In case you do not know what a callback is, please refer to this awesome article by Hussein Faara.
All in all, callbacks are great. With callback, we are allowed to write
Let’s work with a real world example here to demonstrate what we want to talk about, say, we would like to add couple of songs to a playlist on Spotify.
Here are the steps that we need,
Retrieve temporary access token
Retrieve user’s id using the access token that we just got
Create a brand new empty playlist
Try to look for the song on Spotify for every song on the list
Since we got the user’s id from step 2 as well as the playlist’s id from step 3, we should now be able to add songs to the playlist on Spotify
As you can see, as we go further down the list, we seem to alway need something from the previous step. Without the information from above, we cannot really do anything. This is where the callback would be useful.
To be honest, this code looks long and ugly with 5 nested callbacks. Imagine 10+ nested callbacks, that, will be a lot more difficult to follow. So, what do we do? Are there any better way of doing it? Maybe the real question here is what is the right way to manage nested callbacks? or you prefer to call it as callback hell?
Here are the ways that I can think of that will help make it either cleaner or
a LOT cleaner,
Split functions into smaller functions (Still using callback)
First solution to the callback hell: Write comments
Callback hell has truly disappear. This solution has the advantage of the second solution where it split functions into smaller functions but it also
avoids the use of nested functions thanks to the nature of Promises.
Let’s see how the Async/await different from Promises.
Forth solution to the callback hell: Use Async/await
Don’t know what an Async/await is? Please read this awesome documentation about Async/await by Mozilla.
This is what I would recommend
If you were to ask me how I would personally handle the callback hell, this is what I would do. I certainly won’t recommend to jump from zero to step 3/4 as that might be a huge change to your code base. (and that often introduces new bug) What I would do is, incremental changes. Baby step. Start from writing comments to make it clearer for other developers then gradually split functions into smaller functions. Here, you should also reuse your functions as much as you can so that you do not have duplicate code. You should also keep your function as pure as possible. Every step of the way, you should write more tests as you see fit/missing. Run tests to make sure you did not break anything. Also ensure that you write code the way your team want. Use tool like TSLint to help you check if your code aligns well with your team lint rules on popular code editor like Visual Studio Code. Next, simply convert your “smaller functions” into Promises. So that you can either do step 3 or 4 later on easily. As you can see, I always do incremental changes instead of committing a huge chunk of code. Huge PR often gives your team member/code reviewer headache. Just don’t do it unless there is a good reason for it. Incremental changes are MUCH MUCH better as it also allows you to be agile and able to fix mistake quickly. Last but not least, I actually did this refactor myself for one of the project that I did (I told you it was a real world example) as I got annoyed by looking at the callback hell that I created. My project is called google-play-music-playlist-exporter hosted on GitHub and the transformation (GitHub commit) between callback hell and Promises is here. If I can do it, you can as well!!!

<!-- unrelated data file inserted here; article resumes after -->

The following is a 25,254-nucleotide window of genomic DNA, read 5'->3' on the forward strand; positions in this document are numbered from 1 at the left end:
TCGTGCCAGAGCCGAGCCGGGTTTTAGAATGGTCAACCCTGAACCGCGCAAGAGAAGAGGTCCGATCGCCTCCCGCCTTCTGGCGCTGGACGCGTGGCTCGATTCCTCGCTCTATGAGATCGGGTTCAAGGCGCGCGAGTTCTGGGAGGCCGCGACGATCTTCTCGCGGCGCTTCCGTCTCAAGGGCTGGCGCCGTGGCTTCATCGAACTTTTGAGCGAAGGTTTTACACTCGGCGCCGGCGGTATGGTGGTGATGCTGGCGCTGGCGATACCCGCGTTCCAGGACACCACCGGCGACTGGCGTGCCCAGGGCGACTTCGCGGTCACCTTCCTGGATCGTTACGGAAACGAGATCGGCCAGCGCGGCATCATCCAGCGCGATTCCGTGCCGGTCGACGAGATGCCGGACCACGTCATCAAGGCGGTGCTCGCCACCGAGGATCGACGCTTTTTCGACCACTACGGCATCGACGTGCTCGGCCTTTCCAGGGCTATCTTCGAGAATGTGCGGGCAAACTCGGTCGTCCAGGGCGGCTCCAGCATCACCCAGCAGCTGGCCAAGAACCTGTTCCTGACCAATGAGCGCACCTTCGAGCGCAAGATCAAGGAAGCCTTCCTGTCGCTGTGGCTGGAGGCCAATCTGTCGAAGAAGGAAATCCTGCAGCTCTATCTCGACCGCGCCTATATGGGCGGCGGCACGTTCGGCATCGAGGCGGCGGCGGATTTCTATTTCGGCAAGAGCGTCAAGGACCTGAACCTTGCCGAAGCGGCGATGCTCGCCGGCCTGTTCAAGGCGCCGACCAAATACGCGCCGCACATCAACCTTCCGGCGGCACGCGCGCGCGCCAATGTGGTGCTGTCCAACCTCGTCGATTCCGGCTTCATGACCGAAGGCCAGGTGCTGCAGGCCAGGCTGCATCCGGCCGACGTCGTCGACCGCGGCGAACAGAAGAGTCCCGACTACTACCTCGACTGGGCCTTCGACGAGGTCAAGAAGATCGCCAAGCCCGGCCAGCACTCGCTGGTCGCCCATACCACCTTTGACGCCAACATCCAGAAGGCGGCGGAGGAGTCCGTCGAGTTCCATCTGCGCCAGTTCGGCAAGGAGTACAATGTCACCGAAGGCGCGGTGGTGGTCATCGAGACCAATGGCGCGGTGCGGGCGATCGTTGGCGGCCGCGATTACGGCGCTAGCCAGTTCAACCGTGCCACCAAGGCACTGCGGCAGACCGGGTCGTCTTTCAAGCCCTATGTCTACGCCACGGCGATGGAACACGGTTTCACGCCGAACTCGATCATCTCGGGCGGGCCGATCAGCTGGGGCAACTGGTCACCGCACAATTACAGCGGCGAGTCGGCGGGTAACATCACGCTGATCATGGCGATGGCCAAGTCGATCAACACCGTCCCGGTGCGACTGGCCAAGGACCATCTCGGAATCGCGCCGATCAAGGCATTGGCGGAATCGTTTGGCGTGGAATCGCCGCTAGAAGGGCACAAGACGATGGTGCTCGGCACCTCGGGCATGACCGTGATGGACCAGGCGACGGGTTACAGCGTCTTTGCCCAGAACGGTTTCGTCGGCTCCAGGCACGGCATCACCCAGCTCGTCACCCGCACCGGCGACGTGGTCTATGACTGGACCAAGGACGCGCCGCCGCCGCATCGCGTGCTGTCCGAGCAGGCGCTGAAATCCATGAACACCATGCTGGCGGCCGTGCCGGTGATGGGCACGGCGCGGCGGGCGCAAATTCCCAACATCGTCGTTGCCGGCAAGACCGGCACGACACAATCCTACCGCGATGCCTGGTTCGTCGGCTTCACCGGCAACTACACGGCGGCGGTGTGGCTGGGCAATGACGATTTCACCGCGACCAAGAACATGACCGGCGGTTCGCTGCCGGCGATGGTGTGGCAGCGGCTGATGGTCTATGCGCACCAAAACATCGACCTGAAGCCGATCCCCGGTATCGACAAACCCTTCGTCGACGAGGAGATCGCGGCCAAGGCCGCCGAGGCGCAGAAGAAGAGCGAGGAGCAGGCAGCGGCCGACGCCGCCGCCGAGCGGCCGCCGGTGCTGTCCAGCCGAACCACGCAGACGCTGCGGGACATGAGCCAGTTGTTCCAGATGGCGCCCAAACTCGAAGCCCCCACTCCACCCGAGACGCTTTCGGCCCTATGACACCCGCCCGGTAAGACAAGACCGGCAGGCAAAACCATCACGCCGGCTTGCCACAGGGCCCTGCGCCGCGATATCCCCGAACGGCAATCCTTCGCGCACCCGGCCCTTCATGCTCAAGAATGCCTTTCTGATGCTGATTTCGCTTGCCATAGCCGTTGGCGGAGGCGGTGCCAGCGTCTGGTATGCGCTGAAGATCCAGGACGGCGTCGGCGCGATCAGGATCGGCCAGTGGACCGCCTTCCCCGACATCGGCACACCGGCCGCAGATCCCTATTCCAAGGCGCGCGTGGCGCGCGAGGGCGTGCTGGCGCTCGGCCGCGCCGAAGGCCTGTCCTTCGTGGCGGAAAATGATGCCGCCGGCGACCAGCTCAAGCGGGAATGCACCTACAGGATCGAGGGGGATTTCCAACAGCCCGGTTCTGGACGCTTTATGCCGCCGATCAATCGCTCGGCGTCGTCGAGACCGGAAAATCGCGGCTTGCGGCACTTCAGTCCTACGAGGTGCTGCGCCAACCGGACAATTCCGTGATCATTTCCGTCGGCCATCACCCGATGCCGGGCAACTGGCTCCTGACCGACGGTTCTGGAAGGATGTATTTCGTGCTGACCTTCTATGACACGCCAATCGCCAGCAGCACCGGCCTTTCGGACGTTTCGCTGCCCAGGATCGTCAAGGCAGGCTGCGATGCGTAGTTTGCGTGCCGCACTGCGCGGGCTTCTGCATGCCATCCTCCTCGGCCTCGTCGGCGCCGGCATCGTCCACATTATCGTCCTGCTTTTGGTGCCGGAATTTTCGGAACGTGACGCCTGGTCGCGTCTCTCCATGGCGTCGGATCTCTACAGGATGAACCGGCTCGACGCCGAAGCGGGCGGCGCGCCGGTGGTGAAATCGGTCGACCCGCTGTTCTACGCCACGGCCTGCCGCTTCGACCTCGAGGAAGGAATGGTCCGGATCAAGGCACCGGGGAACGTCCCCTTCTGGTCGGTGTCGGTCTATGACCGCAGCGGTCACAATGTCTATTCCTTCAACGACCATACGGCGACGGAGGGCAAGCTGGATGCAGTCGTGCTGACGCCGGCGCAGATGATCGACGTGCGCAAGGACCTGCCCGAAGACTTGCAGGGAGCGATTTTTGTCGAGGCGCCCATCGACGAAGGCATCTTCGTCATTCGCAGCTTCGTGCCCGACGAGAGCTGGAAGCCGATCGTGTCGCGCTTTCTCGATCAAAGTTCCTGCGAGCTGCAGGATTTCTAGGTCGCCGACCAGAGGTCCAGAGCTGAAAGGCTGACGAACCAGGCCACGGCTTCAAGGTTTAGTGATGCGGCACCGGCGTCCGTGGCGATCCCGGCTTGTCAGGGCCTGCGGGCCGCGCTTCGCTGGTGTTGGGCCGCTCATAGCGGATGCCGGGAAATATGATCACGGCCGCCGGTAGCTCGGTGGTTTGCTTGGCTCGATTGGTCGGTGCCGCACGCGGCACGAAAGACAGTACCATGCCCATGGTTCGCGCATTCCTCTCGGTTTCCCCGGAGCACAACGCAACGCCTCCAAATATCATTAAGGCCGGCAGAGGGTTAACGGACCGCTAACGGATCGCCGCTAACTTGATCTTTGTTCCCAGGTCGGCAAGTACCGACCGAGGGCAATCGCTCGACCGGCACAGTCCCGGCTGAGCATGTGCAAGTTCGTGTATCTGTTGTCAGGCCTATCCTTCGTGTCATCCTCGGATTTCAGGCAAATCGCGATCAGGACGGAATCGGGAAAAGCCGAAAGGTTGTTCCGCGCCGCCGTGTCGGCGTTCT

Okay, do let me know in the comments below if you have any questions/concerns and I would be happy to help in any way. Good luck in fixing your callback hell!
Hopefully you enjoyed this post. Let me know if this helps you. Thank you for reading!
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